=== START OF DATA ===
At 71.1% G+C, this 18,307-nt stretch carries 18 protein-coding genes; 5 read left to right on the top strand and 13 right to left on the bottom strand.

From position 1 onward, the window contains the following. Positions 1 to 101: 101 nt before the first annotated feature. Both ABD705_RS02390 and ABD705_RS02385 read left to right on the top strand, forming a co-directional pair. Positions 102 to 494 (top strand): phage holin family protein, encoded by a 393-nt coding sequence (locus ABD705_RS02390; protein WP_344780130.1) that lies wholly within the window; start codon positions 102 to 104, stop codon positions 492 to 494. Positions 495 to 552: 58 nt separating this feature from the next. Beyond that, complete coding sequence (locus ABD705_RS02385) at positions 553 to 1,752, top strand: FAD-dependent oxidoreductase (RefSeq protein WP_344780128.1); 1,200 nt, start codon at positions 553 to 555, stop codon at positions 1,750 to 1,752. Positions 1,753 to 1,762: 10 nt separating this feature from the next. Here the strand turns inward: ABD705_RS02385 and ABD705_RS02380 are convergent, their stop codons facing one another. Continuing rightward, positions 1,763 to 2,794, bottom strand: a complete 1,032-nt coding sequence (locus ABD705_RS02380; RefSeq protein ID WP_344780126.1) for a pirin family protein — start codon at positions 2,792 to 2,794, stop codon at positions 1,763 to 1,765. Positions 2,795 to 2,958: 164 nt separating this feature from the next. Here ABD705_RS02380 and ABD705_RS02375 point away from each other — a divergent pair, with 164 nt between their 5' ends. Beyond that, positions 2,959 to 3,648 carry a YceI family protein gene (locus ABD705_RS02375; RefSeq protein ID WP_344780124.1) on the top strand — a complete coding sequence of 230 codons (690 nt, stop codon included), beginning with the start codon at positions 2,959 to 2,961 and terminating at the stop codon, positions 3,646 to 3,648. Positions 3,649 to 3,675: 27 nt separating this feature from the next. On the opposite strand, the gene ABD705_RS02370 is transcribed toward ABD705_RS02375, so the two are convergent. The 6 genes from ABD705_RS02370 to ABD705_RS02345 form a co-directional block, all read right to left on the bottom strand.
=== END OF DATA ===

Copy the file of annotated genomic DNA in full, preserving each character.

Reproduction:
At 71.1% G+C, this 18,307-nt stretch carries 18 protein-coding genes; 5 read left to right on the top strand and 13 right to left on the bottom strand.

From position 1 onward, the window contains the following. Positions 1 to 101: 101 nt before the first annotated feature. Both ABD705_RS02390 and ABD705_RS02385 read left to right on the top strand, forming a co-directional pair. Positions 102 to 494 (top strand): phage holin family protein, encoded by a 393-nt coding sequence (locus ABD705_RS02390; protein WP_344780130.1) that lies wholly within the window; start codon positions 102 to 104, stop codon positions 492 to 494. Positions 495 to 552: 58 nt separating this feature from the next. Beyond that, complete coding sequence (locus ABD705_RS02385) at positions 553 to 1,752, top strand: FAD-dependent oxidoreductase (RefSeq protein WP_344780128.1); 1,200 nt, start codon at positions 553 to 555, stop codon at positions 1,750 to 1,752. Positions 1,753 to 1,762: 10 nt separating this feature from the next. Here the strand turns inward: ABD705_RS02385 and ABD705_RS02380 are convergent, their stop codons facing one another. Continuing rightward, positions 1,763 to 2,794, bottom strand: a complete 1,032-nt coding sequence (locus ABD705_RS02380; RefSeq protein ID WP_344780126.1) for a pirin family protein — start codon at positions 2,792 to 2,794, stop codon at positions 1,763 to 1,765. Positions 2,795 to 2,958: 164 nt separating this feature from the next. Here ABD705_RS02380 and ABD705_RS02375 point away from each other — a divergent pair, with 164 nt between their 5' ends. Beyond that, positions 2,959 to 3,648 carry a YceI family protein gene (locus ABD705_RS02375; RefSeq protein ID WP_344780124.1) on the top strand — a complete coding sequence of 230 codons (690 nt, stop codon included), beginning with the start codon at positions 2,959 to 2,961 and terminating at the stop codon, positions 3,646 to 3,648. Positions 3,649 to 3,675: 27 nt separating this feature from the next. On the opposite strand, the gene ABD705_RS02370 is transcribed toward ABD705_RS02375, so the two are convergent. The 6 genes from ABD705_RS02370 to ABD705_RS02345 form a co-directional block, all read right to left on the bottom strand.